Ultrafast electronic dynamics of solid-state materials, particularly under light excitation, are of great interests both fundamentally and practically due to the wide applications of optoelectronic devices, such as transistors, photovoltaics, or photodetectors. With the ability to control electronic dynamics in solids on attosecond time scales, the development of lightwave electronics holds promise for realizing ultrafast signal processing devices at frequencies up to the petahertz regime, surpassing current technology by orders of magnitude. The development of light-driven petahertz electronics is inherently connected to solid state nanophysics. First, the natural length scale of electron motion on the few attosecond time scale is on the order of one nanometer. Second, for the development of petahertz integrated circuits, the devices have to be both on nanometer length scales and be based on non-resistive processes, such as ballistic electron transport. Nanomaterials or nanostructured solids thus play a crucial role in the development of future on-chip petahertz electronics devices. As the other side of the coin, field-resolved spectroscopy relying on similar optical tools, is a powerful technique for addressing the sub-cycle response of a solid to a light field. Opening up field-resolved spectroscopy to the THz and PHz frequency ranges will enable sensitivity to a manifold of vibrational and electronic transitions in organic electronics and 2D-materials. The talk will give a broader introduction into this field and summarize a few recent results from our group. A perspective will be given on the next steps towards the implementation of petahertz signal processing.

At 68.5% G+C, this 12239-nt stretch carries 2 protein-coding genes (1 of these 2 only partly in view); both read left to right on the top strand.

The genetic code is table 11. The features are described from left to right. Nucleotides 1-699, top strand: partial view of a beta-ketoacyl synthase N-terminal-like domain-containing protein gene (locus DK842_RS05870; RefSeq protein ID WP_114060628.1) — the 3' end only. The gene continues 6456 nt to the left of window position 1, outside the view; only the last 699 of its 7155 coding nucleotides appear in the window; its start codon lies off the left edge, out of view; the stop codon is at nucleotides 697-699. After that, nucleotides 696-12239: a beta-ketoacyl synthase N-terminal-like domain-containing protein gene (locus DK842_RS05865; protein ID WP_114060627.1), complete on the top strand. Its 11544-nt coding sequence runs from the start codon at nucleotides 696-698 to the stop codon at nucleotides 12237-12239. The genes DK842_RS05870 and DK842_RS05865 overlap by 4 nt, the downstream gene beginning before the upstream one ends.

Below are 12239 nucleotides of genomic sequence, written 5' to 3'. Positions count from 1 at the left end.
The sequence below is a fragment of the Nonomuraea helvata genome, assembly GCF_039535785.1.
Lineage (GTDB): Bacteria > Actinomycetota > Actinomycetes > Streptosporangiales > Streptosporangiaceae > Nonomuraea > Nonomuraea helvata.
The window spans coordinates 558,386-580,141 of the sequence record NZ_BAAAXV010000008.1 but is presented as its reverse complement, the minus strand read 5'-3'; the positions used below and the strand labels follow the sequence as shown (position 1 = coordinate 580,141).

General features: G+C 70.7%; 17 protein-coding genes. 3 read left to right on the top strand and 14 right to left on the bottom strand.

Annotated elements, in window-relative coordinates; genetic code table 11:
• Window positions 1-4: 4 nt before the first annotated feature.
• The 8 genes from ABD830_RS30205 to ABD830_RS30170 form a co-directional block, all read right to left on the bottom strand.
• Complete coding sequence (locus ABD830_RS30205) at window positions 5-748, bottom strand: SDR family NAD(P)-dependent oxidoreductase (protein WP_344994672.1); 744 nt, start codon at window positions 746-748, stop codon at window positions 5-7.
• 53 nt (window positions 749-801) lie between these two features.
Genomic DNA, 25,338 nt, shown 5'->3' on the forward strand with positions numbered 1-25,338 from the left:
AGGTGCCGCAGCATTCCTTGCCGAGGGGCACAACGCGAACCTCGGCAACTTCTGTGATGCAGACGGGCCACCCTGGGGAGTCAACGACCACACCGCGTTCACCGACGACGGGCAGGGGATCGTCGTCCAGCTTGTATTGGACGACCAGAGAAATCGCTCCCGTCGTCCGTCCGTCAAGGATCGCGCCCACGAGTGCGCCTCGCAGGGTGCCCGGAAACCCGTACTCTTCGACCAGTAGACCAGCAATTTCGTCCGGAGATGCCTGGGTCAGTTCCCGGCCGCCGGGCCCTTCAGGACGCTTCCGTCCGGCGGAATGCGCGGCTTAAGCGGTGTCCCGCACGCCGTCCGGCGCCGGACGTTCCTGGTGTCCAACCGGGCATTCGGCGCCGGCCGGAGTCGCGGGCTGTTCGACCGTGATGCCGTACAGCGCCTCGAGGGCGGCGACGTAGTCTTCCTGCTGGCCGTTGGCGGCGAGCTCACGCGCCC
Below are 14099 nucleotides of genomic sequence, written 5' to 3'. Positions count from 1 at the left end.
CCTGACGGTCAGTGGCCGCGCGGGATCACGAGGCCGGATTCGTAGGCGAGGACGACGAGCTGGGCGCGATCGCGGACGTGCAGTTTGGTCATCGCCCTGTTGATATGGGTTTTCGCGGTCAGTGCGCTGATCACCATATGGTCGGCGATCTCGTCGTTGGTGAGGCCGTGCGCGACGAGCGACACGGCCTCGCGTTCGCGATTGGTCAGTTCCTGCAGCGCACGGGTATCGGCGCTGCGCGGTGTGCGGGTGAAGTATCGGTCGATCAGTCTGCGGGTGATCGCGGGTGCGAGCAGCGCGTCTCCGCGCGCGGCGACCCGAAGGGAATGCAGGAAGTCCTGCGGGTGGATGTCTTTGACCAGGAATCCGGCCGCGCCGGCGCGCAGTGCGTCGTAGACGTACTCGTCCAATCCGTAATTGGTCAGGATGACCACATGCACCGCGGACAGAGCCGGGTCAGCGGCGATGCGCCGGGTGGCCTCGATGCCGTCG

Bio: Matthias Kling is a Professor of Photon Science and (by courtesy) of Applied Physics at Stanford University and the Director of the Science, Research and Development (SRD) Division at the Linac Coherent Light Source (LCLS) at the SLAC National Accelerator Laboratory. Kling received a Diploma in Physics in 1998 and a PhD in Physical Chemistry in 2002 from Goettingen University in Germany. He subsequently was a postdoctoral researcher at the University of California at Berkeley and at AMOLF in Amsterdam, The Netherlands. From 2007 Kling led the Research Group on Attosecond Imaging at the Max Planck Institute of Quantum Optics (MPQ) in Garching, Germany, and was Assistant Professor at Kansas-State University from 2009 until 2013. In 2013, he became Professor of Physics at the Ludwig-Maximilians-Universität (LMU) in Munich in Germany and was appointed as Max Planck Fellow at MPQ in 2019. Kling joined Stanford University in 2021, leading the Research Group on Ultrafast Electronics and Nanophotonics and serving as the Director of the SRD Division at LCLS at SLAC.
This seminar is sponsored by the Department of Applied Physics and the Ginzton Laboratory.